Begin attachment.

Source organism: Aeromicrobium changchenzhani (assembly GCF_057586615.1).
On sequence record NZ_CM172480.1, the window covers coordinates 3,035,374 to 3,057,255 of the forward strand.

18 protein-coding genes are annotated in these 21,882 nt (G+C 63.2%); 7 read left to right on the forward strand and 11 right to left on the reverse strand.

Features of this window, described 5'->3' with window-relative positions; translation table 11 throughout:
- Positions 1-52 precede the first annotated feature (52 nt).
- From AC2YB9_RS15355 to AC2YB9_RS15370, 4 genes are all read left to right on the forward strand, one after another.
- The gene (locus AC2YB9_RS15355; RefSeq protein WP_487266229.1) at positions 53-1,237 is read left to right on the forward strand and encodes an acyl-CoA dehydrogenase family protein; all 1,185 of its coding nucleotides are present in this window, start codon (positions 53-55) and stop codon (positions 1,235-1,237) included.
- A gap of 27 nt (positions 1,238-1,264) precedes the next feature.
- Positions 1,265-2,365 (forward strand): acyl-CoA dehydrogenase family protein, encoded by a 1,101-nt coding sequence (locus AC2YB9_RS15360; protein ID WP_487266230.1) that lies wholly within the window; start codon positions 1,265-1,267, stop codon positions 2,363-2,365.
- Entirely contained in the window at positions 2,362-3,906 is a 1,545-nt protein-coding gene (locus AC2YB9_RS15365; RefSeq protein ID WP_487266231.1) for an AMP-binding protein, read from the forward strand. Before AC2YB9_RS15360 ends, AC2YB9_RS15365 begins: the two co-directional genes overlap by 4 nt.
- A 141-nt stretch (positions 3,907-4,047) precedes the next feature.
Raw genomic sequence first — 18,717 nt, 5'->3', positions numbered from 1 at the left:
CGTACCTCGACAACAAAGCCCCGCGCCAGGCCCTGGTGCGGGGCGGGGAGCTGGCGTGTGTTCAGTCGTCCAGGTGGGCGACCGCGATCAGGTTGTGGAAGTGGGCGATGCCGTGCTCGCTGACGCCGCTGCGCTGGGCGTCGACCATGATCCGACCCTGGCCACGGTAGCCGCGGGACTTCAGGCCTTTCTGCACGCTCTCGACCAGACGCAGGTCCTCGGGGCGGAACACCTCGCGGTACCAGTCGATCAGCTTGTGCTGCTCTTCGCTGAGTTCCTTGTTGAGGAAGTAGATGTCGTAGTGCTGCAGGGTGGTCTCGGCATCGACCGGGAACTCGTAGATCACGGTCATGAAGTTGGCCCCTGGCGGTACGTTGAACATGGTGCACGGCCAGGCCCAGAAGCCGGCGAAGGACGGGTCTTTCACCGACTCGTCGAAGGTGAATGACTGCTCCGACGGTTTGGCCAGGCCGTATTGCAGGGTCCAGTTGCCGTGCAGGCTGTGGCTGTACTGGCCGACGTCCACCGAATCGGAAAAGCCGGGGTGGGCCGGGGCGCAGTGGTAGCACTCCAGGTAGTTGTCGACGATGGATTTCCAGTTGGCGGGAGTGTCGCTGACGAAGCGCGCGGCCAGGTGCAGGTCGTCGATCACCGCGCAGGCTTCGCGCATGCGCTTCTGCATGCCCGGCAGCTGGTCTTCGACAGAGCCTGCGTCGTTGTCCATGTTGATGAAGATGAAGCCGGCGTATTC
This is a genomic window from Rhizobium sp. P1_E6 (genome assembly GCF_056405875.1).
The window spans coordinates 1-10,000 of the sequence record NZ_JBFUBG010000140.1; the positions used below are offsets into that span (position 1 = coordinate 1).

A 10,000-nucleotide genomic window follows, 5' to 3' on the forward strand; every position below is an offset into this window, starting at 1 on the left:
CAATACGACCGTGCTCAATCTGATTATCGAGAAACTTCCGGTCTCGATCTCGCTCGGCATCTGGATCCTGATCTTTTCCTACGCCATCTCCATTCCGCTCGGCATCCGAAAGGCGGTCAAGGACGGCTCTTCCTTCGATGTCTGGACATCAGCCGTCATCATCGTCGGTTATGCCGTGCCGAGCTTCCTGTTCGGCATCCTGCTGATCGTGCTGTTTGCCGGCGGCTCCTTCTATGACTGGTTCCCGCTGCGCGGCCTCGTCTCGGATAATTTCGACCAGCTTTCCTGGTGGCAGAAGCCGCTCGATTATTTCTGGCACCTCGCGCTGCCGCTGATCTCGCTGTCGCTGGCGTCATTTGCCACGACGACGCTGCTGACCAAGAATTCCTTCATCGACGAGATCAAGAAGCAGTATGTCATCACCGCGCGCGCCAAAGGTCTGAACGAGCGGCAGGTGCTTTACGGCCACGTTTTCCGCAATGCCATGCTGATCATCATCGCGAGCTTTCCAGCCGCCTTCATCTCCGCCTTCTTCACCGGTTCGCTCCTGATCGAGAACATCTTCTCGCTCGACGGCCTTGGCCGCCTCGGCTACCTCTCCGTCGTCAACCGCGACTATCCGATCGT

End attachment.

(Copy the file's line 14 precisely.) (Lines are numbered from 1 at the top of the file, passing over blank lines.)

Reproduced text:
This is a genomic window from Rhizobium sp. P1_E6 (genome assembly GCF_056405875.1).